68. Gerry Mulligan, Ben Webster, Gerry Mulligan Meets Ben Webster.  Verve Records – MG VS-68343 (1959), MoFi ‎– MFSL 1-234, ANADISQ 200 (1995), 33 1/3 rpm. Genre: cool jazz

Just about everything I wrote above applies to this sax pairing with the exception of this release being in stereo instead of mono as well as Gerry's guest on this gig is now on tenor instead of alto. Both players are fully panned against each other, and closely captured by the mics providing a very intimate, and warm sound that I appreciate a lot. Recorded in November, and December 1959 at Radio Recorders in L.A., it opens with Billy Strayhorn's sultry standard, the classic "Chelsea Bridge"—interestingly first interpreted by Webster with the Duke Ellington orchestra back in December 1941. Right from the first notes we can easily hear their respective vibrating reeds making it feel all the more real; once again a beautiful blend of both of their tones together. For these sessions, Leroy Vinnegar is on bass with Mel Lewis on drums delivering smooth support throughout the tracks. Tonal balance seems just right thanks in part to Stan Ricker's remastering and half-speed cutting. Not having an original 1959 Verve to compare with but based on experience with original Verve pressings, I doubt the latter would better or even reach this refinement level we have here. Neither did I have the 2010 double 45 rpm on ORG [013] remastered, and cut by Bernie Grundman which should offer some theoretical advantages over a single 33 rpm but there are many other factors in play such as sonic tastes, EQ choices, equipment, etc., before presuming any clear outcome.


69. T-Connection, "Do What You Wanna Do"/"Got to See My Lady"T.K. Disco – 24 (1977), 12", 45 rpm. Genre: funky disco

Hailing from Nassau, Bahamas, the sextet soon signed to Henry Stone's funky disco Miami-based T.K. Records, one of the three most important independent disco labels along with Salsoul, and Casablanca. The instrumental "Disco Magic"—their first release, and the second to appear on T.K.'s 12-inch single format—mostly fell under the radar of regular radio playlists. It was not until "Do What You Wanna Do" a few months later, which caught the attention of most deejays mainly due to the song's extensive, exciting conga percussive break that placed them high in the charts. It was one of the first disco tracks to incorporate such a lengthy break, though Vicki Sue Robinson's pioneering "Turn the Beat Around" [RCA Victor PC 1029, PD 11029] a year earlier, had started the trend through more of a Latin salsa stylistic flavor. T-Connection's Kirkwood Coakley's funky eighth-note bass riff really defines this track, borrowing from a speedier version of Silver Convention's "Fly Robin Fly" intro played on 'steroids', and can be reflected in echoes in Celi Bee & The Buzzy Bunch's "Superman" [T.K. Disco 37] as well as in Giorgio's original sequencer pattern for Donna Summer's "I Feel Love" [Casablanca NBD 20104]. Produced by Alex Sadkin and Cory Wade, the general sound is punchy, and displays drive, groove, grunt, and tremendous energetic force with the only criticism of gradually losing treble detail, and compressing towards the end as engineer Al Brown at Frankford Wayne in New York chose to cut the groove area quite close to the label where the record's radius diminishes a lot. The B side—given its much shorter duration—does not suffer the same fate, and sounds a bit warmer, less forward, and more extended in the bottom and top.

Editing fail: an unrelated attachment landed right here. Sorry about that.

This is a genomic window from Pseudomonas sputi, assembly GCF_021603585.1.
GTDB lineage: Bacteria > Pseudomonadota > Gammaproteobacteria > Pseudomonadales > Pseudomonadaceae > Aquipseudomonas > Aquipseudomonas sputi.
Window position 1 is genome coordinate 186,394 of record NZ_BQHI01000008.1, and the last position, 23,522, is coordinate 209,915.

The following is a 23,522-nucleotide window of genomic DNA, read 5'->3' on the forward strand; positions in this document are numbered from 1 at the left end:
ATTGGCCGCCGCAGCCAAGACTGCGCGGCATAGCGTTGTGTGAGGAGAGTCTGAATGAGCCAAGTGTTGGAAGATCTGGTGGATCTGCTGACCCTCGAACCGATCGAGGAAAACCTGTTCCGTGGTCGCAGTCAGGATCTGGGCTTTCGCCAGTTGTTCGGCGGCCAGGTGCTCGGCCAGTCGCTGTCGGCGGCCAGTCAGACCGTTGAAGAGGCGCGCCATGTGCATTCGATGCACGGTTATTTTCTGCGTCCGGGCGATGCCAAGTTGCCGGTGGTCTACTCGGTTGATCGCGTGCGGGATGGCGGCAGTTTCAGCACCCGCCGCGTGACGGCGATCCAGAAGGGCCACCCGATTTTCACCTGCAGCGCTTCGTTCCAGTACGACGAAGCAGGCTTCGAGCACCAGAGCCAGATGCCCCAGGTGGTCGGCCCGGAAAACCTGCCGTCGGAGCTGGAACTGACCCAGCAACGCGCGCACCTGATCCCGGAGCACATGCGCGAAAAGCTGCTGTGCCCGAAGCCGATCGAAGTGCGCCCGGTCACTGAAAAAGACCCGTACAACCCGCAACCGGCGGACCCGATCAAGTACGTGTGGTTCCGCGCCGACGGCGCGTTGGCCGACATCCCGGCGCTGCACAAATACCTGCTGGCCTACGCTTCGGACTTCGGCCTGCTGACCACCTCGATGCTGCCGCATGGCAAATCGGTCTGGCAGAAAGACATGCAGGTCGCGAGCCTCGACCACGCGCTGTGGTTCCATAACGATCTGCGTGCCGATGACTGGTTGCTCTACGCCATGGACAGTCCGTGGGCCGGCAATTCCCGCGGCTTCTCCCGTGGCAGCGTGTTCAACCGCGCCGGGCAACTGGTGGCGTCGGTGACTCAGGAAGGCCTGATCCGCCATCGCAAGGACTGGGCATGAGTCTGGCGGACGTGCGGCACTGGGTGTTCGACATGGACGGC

70. T-Connection, "At Midnight"/"Playin' Games"T.K. Disco – 121 (1978), 12", 45 rpm, promo, T.K. Records – 12K4 2003 (Can.), 12", 33 1/3 rpm. Genre: disco/funky rock